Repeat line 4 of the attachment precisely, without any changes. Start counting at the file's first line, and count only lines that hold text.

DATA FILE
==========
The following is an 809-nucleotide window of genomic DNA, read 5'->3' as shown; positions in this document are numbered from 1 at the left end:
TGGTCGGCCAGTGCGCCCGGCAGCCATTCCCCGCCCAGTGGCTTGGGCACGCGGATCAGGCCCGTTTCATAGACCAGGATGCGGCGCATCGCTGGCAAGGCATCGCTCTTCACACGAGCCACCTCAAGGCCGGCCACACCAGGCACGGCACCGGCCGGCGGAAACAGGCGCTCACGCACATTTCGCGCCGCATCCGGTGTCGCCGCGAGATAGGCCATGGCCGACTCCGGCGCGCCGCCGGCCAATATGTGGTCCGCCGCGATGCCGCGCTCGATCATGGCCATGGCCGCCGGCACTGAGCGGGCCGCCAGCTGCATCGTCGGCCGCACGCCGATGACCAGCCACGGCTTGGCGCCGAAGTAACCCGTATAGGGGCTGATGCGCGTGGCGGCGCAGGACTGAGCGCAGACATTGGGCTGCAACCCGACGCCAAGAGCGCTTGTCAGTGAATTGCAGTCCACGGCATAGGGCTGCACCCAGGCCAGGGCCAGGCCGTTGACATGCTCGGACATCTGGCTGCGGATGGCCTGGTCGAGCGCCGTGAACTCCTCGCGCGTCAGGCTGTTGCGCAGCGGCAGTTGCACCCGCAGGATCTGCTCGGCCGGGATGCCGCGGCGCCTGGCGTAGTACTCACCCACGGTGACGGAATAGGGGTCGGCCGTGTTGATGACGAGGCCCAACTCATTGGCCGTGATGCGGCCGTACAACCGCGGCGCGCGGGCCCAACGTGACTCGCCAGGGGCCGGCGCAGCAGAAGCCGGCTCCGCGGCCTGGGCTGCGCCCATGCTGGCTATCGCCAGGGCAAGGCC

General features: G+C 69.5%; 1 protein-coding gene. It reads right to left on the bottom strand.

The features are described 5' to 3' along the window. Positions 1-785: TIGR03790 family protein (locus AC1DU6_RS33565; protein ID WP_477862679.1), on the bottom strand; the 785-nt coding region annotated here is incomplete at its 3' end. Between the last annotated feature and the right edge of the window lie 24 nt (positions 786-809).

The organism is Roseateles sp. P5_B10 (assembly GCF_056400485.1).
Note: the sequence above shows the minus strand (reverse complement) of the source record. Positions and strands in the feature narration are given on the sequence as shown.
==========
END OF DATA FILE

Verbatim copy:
The features are described 5' to 3' along the window. Positions 1-785: TIGR03790 family protein (locus AC1DU6_RS33565; protein ID WP_477862679.1), on the bottom strand; the 785-nt coding region annotated here is incomplete at its 3' end. Between the last annotated feature and the right edge of the window lie 24 nt (positions 786-809).